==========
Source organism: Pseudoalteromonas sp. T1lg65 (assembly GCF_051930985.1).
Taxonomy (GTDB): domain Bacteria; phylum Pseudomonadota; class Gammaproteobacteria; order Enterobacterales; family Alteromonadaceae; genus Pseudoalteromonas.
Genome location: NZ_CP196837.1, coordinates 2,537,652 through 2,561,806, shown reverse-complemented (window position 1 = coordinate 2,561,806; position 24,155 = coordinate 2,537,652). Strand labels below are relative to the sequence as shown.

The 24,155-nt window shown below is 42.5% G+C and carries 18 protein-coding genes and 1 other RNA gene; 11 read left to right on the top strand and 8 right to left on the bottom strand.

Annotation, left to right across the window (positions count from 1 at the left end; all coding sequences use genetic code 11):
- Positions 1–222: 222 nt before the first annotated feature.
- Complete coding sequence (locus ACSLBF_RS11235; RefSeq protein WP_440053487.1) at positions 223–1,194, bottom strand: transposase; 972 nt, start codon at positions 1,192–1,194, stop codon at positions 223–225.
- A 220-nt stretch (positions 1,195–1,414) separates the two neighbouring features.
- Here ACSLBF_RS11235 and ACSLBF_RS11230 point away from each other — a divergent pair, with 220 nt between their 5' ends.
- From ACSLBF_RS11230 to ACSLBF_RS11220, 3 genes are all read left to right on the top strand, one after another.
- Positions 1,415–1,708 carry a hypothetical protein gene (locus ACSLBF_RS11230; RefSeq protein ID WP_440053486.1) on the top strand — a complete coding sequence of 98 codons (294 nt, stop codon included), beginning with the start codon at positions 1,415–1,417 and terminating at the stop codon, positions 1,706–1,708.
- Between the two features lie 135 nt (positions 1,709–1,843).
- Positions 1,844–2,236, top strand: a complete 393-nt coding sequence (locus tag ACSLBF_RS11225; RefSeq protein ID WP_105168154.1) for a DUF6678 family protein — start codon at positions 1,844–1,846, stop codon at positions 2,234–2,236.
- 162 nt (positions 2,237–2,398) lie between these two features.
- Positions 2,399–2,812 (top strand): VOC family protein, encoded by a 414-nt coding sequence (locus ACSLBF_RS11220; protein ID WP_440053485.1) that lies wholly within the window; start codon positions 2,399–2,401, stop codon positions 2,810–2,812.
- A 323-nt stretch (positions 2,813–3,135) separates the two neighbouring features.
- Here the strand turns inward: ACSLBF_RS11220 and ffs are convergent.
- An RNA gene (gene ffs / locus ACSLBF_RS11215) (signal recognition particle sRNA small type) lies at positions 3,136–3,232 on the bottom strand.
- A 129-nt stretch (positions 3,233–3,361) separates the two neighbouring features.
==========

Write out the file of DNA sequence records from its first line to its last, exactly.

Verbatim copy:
Source organism: Pseudoalteromonas sp. T1lg65 (assembly GCF_051930985.1).
Taxonomy (GTDB): domain Bacteria; phylum Pseudomonadota; class Gammaproteobacteria; order Enterobacterales; family Alteromonadaceae; genus Pseudoalteromonas.
Genome location: NZ_CP196837.1, coordinates 2,537,652 through 2,561,806, shown reverse-complemented (window position 1 = coordinate 2,561,806; position 24,155 = coordinate 2,537,652). Strand labels below are relative to the sequence as shown.

The 24,155-nt window shown below is 42.5% G+C and carries 18 protein-coding genes and 1 other RNA gene; 11 read left to right on the top strand and 8 right to left on the bottom strand.

Annotation, left to right across the window (positions count from 1 at the left end; all coding sequences use genetic code 11):
- Positions 1–222: 222 nt before the first annotated feature.
- Complete coding sequence (locus ACSLBF_RS11235; RefSeq protein WP_440053487.1) at positions 223–1,194, bottom strand: transposase; 972 nt, start codon at positions 1,192–1,194, stop codon at positions 223–225.
- A 220-nt stretch (positions 1,195–1,414) separates the two neighbouring features.
- Here ACSLBF_RS11235 and ACSLBF_RS11230 point away from each other — a divergent pair, with 220 nt between their 5' ends.
- From ACSLBF_RS11230 to ACSLBF_RS11220, 3 genes are all read left to right on the top strand, one after another.
- Positions 1,415–1,708 carry a hypothetical protein gene (locus ACSLBF_RS11230; RefSeq protein ID WP_440053486.1) on the top strand — a complete coding sequence of 98 codons (294 nt, stop codon included), beginning with the start codon at positions 1,415–1,417 and terminating at the stop codon, positions 1,706–1,708.
- Between the two features lie 135 nt (positions 1,709–1,843).
- Positions 1,844–2,236, top strand: a complete 393-nt coding sequence (locus tag ACSLBF_RS11225; RefSeq protein ID WP_105168154.1) for a DUF6678 family protein — start codon at positions 1,844–1,846, stop codon at positions 2,234–2,236.
- 162 nt (positions 2,237–2,398) lie between these two features.
- Positions 2,399–2,812 (top strand): VOC family protein, encoded by a 414-nt coding sequence (locus ACSLBF_RS11220; protein ID WP_440053485.1) that lies wholly within the window; start codon positions 2,399–2,401, stop codon positions 2,810–2,812.
- A 323-nt stretch (positions 2,813–3,135) separates the two neighbouring features.
- Here the strand turns inward: ACSLBF_RS11220 and ffs are convergent.
- An RNA gene (gene ffs / locus ACSLBF_RS11215) (signal recognition particle sRNA small type) lies at positions 3,136–3,232 on the bottom strand.
- A 129-nt stretch (positions 3,233–3,361) separates the two neighbouring features.